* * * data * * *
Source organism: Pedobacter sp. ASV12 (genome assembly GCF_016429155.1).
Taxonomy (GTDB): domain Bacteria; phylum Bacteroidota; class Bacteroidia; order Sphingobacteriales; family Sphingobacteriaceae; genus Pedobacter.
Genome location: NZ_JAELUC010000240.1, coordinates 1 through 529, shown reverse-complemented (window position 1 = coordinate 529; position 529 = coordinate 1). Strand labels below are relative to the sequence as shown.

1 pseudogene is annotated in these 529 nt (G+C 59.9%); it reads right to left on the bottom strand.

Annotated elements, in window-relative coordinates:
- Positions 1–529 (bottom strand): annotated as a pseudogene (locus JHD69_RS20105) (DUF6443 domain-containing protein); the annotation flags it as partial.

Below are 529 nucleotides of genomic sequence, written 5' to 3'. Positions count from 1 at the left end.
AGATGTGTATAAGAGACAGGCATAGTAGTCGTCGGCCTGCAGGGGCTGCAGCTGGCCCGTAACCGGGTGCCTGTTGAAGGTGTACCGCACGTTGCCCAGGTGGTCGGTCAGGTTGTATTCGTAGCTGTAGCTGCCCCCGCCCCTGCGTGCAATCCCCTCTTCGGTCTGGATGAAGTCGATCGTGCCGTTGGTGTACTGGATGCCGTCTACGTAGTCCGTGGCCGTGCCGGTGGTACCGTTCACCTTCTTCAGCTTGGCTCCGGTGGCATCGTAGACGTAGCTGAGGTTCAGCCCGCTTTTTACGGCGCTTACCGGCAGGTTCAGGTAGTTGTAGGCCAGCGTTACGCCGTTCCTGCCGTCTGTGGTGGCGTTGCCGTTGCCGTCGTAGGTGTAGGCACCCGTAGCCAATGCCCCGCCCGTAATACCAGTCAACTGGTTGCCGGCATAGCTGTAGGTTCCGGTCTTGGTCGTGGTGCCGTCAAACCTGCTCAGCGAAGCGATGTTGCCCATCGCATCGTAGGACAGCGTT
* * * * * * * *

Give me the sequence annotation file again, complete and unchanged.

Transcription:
Source organism: Pedobacter sp. ASV12 (genome assembly GCF_016429155.1).
Taxonomy (GTDB): domain Bacteria; phylum Bacteroidota; class Bacteroidia; order Sphingobacteriales; family Sphingobacteriaceae; genus Pedobacter.
Genome location: NZ_JAELUC010000240.1, coordinates 1 through 529, shown reverse-complemented (window position 1 = coordinate 529; position 529 = coordinate 1). Strand labels below are relative to the sequence as shown.

1 pseudogene is annotated in these 529 nt (G+C 59.9%); it reads right to left on the bottom strand.

Annotated elements, in window-relative coordinates:
- Positions 1–529 (bottom strand): annotated as a pseudogene (locus JHD69_RS20105) (DUF6443 domain-containing protein); the annotation flags it as partial.

Below are 529 nucleotides of genomic sequence, written 5' to 3'. Positions count from 1 at the left end.
AGATGTGTATAAGAGACAGGCATAGTAGTCGTCGGCCTGCAGGGGCTGCAGCTGGCCCGTAACCGGGTGCCTGTTGAAGGTGTACCGCACGTTGCCCAGGTGGTCGGTCAGGTTGTATTCGTAGCTGTAGCTGCCCCCGCCCCTGCGTGCAATCCCCTCTTCGGTCTGGATGAAGTCGATCGTGCCGTTGGTGTACTGGATGCCGTCTACGTAGTCCGTGGCCGTGCCGGTGGTACCGTTCACCTTCTTCAGCTTGGCTCCGGTGGCATCGTAGACGTAGCTGAGGTTCAGCCCGCTTTTTACGGCGCTTACCGGCAGGTTCAGGTAGTTGTAGGCCAGCGTTACGCCGTTCCTGCCGTCTGTGGTGGCGTTGCCGTTGCCGTCGTAGGTGTAGGCACCCGTAGCCAATGCCCCGCCCGTAATACCAGTCAACTGGTTGCCGGCATAGCTGTAGGTTCCGGTCTTGGTCGTGGTGCCGTCAAACCTGCTCAGCGAAGCGATGTTGCCCATCGCATCGTAGGACAGCGTT